There's No Pat Answer. No one diet works for the entire population; what works for someone to lose weight may not work for someone else. Dieting is individual, and so is frugality. A full time stay at home mom with 8 kids will need to utilize different frugality methods than a full time working mother of 2 or a college student or a divorced retiree paying alimony to an ex, and where you live and your health situation and so many other factors are at play as well. If you truly want to save money, you have to tell me a bit more about your personal situation so I can give you frugal advice tailored to your life, otherwise my time and your time will be wasted.

Self Control Needed. Both frugality and dieting means not giving yourself everything you want, whenever you want. They require character work, of delayed gratification and working on self control.

Do It Yourself. I can't lose weight for you, and I can't be frugal for you. When people ask me to save them money, often they want me to be the solution to their issue, when in fact, the only person who can solve their problem is them. They can lose the weight, they can lose the money. I may have tips that can help you out, but in the end of the day, you're the one who'll have to do the work, to implement the changes. I can't do that for you.

In some ways, though, frugality IS different from dieting. Fortunately.

Frugality is doable and has longevity. Statistics say that most people who lose weight end up gaining it back again, or never lose it in the first place despite their efforts. On the other hand, most people who learn to be frugal, and implement the strategies wisely, do manage to get their finances under control, and once they do, don't "yo-yo" and "gain the monetary troubles again".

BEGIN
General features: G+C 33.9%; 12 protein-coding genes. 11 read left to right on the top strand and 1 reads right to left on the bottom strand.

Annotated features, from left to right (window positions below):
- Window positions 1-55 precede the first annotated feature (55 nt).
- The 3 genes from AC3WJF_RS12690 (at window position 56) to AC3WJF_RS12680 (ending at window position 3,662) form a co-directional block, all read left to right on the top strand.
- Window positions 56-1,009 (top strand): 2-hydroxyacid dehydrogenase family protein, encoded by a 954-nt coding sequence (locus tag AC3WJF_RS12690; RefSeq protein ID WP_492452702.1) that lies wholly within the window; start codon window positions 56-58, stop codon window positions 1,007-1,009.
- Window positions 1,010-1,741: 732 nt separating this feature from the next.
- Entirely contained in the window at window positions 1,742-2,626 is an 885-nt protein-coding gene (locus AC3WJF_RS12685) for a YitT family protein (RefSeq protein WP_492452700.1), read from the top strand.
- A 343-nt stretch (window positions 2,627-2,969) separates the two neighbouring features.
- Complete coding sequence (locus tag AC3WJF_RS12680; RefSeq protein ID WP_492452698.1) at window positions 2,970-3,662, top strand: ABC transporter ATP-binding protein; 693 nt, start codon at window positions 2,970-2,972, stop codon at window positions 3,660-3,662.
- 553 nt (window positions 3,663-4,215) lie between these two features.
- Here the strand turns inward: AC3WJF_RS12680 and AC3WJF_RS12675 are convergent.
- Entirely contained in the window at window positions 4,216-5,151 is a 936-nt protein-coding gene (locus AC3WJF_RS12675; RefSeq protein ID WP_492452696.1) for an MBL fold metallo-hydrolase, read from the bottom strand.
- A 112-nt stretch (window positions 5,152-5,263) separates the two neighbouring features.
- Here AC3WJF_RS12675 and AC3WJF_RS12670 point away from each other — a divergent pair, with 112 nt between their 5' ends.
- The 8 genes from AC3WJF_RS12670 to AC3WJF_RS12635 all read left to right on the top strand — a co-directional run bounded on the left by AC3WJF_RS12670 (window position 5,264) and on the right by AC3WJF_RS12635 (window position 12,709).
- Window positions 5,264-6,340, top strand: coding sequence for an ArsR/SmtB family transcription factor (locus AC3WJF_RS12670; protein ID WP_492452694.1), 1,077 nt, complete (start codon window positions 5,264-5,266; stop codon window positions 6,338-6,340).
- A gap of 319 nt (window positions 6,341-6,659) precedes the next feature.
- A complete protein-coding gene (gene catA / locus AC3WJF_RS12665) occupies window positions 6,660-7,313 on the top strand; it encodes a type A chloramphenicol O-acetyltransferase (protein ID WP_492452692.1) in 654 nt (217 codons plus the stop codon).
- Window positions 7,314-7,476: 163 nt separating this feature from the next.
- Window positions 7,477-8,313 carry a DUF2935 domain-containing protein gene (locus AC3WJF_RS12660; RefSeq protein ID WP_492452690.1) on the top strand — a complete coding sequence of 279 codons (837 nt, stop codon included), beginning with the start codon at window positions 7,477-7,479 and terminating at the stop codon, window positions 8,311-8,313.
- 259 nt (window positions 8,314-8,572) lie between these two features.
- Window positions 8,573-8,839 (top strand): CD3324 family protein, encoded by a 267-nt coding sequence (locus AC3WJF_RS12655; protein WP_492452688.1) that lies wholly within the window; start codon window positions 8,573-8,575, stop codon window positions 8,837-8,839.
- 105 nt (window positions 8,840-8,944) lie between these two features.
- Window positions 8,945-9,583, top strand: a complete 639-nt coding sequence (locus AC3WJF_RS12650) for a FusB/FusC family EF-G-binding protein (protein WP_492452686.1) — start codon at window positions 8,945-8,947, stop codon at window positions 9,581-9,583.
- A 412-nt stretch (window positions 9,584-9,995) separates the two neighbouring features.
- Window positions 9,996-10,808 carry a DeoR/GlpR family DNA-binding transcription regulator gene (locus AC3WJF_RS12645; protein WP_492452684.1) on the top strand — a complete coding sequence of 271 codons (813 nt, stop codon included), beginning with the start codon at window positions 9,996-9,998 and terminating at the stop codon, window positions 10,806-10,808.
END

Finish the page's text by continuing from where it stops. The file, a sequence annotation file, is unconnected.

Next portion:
Frugality isn't all deprivation. Frugality is finding more creative solutions that satisfy your needs and emotions without breaking the bank. Often, the frugal choice ends up being superior to the expensive option in ways other than money. Dietetic deserts... less so. Dieting often just means going hungry or going without, not going "an alternate route" as with frugality.

In short...
I know these people are likely trying to make polite small talk when they ask me how I can save them money, and I know that they probably would like to save money, because who doesn't like extra cash on hand, but I vastly prefer giving frugal advice to people who seek out the answers themselves, because then I feel like my advice actually has a chance of helping people, instead of just being shot down because the people aren't really interested in making any changes...

But I think, now that I'm reflecting on it, I do have a pat answer if someone wants a pat answer on how to save money. "Make sure the way you spend your money reflects what is important to you, and that you're not spending more than you're bringing in". That, after all, is frugality in a nut shell.

Do people ask you for tips to save money? In my position, would you be happy to answer such questions, or would you be more reticent, as I am?
Do you think frugality and dieting have much in common? What else do you feel is similar between frugality and dieting? In what ways do you think they're different?

Linking up to Frugal Days, Sustainable Ways, Frugal Friday